By Ken Tanaka
One of the unfortunate consequences of today's noisy age of communication is the deflation of "great." It seems that to grab any attention in the daily cacophony anything passable, or even momentarily competent, must now be called not "fair" or "good" but immediately declaimed as "great."
But genuine greatness can neither be achieved nor assessed so casually. Within the worlds of art and photography, greatness lands slowly and is gradually acknowledged through the lens of time. Irving Penn was indisputably one of the greatest photographers and artists of the 20th century, with a career that spanned nearly seventy percent of that century and a body of work that's astonishing for its variety and quality. Although best known for his fashion and portrait photography, Penn's artistic interests and accomplishments meandered to other genres of photography and even occasionally into non-photographic art forms.
In 1995 Irving Penn donated his archives to the Art Institute of Chicago. His transparencies, contact sheets, prints, drawings, notes, correspondence, even some of his cameras are all housed at the Museum. It's an enormous body of material which, although well-organized upon intake, has occupied man-years of work by a devoted research team, with the support of the Irving Penn Foundation, to sculpt into the recently-opened Irving Penn Archives site.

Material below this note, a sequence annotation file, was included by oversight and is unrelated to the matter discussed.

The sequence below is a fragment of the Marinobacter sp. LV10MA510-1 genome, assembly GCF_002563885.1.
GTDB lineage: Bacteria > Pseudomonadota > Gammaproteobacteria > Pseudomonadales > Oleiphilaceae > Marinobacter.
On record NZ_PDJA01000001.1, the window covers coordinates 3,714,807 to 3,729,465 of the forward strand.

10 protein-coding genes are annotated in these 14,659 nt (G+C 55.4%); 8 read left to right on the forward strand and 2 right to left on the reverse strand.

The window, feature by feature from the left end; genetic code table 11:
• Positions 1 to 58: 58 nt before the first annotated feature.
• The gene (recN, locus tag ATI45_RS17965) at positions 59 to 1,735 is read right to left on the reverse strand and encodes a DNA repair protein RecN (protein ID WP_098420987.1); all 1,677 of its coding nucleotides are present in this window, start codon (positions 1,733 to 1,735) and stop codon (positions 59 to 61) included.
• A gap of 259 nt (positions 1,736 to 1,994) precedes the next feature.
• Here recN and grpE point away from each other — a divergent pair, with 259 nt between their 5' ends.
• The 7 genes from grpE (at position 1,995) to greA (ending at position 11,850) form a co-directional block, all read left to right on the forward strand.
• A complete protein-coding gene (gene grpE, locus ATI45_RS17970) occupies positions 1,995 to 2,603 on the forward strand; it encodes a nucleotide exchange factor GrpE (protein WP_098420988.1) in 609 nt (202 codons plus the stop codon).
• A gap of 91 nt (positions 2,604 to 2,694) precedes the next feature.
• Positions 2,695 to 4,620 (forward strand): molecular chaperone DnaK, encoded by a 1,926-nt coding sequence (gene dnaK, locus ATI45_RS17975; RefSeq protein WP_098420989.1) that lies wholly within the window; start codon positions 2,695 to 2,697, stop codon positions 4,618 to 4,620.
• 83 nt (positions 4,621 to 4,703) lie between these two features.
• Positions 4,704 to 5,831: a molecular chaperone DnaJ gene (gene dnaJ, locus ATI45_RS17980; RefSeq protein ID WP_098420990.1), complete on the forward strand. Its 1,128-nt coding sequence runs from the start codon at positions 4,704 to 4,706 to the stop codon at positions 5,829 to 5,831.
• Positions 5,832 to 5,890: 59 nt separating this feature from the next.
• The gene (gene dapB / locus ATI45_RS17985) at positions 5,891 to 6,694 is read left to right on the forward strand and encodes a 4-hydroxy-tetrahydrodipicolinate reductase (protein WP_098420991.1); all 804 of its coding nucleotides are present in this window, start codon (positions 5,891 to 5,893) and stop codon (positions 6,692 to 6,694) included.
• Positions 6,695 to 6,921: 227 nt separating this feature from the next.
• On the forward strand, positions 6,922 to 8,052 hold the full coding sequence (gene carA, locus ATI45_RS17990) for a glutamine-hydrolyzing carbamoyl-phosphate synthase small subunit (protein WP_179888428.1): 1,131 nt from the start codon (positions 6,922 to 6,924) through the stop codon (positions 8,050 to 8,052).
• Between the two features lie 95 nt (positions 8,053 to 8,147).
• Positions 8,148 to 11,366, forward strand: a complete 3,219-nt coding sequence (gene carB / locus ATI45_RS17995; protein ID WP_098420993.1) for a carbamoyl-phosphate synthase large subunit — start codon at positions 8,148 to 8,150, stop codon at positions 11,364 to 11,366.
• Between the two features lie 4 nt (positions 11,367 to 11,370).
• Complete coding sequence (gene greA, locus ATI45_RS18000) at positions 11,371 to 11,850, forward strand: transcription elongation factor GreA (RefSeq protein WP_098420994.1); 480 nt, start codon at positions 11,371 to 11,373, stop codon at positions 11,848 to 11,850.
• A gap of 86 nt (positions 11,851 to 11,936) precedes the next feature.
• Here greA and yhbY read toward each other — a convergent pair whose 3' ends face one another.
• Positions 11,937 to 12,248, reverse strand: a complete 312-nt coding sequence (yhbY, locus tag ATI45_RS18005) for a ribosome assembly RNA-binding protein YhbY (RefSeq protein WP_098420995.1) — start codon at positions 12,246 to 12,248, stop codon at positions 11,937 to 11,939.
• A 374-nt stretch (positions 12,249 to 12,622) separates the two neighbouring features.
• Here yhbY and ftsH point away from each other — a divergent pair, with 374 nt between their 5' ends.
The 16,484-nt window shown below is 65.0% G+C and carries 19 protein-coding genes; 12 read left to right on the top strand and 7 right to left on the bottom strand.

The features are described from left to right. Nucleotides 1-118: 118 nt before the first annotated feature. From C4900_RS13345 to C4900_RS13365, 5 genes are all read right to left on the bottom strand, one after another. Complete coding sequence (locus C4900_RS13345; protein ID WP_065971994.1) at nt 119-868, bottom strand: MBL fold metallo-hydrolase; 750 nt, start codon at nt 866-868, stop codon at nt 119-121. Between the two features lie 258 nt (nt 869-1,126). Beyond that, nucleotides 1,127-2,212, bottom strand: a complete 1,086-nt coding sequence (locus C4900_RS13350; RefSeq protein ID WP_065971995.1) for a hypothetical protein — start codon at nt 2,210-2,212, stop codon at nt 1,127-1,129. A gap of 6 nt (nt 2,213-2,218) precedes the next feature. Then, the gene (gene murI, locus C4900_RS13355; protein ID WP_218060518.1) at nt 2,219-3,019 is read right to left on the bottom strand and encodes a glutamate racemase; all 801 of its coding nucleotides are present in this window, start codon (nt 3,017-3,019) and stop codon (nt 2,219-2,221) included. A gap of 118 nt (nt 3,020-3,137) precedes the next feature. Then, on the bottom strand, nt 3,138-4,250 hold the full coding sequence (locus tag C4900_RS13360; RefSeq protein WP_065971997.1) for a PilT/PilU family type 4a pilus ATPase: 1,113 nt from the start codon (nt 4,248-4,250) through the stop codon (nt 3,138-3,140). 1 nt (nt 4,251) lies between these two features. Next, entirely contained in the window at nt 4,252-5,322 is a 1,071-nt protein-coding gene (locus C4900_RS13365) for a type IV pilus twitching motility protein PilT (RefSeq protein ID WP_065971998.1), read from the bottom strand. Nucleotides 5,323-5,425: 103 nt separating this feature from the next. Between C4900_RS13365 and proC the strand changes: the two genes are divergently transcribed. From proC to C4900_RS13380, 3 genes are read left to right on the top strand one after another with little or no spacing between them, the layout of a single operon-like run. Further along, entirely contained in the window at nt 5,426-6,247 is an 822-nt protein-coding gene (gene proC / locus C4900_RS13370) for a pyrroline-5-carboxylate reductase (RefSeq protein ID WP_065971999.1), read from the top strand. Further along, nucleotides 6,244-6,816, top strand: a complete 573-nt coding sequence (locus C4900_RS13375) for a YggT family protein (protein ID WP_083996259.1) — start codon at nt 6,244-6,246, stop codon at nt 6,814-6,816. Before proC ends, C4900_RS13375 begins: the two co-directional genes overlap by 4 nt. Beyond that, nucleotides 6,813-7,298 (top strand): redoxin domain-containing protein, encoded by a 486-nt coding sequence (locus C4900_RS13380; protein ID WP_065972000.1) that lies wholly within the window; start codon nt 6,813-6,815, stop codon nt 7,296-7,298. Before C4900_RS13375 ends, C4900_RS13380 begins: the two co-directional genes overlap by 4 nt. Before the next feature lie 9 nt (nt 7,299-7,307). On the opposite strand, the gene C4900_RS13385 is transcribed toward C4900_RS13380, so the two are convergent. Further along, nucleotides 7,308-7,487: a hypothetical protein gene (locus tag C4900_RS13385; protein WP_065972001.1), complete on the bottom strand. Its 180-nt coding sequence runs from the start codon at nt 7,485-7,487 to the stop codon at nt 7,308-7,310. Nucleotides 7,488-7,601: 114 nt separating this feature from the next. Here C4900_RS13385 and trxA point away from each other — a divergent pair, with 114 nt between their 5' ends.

I really think that most TOP readers will love this. A warning, though: don't expect to casually jump in if you only have a few minutes to spare. Grab a beverage, sit down at a cozy spot and just enjoy immersing yourself in all things Penn.
If you’re not very familiar with Irving Penn, I envy you: you’re in for quite a new treat. I also envy you if you are familiar with Penn: I can virtually guarantee that you'll delight in learning something new about him or his work.
Regardless of your Penn-savviness, spending study time in the Penn Archives may, at the very least, recalibrate your working concept of what qualifies as a "great photographer."
(Illustration: Irving Penn, Large Sleeve, 1951)
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Original contents copyright 2012 by Michael C. Johnston and/or the bylined author. All Rights Reserved.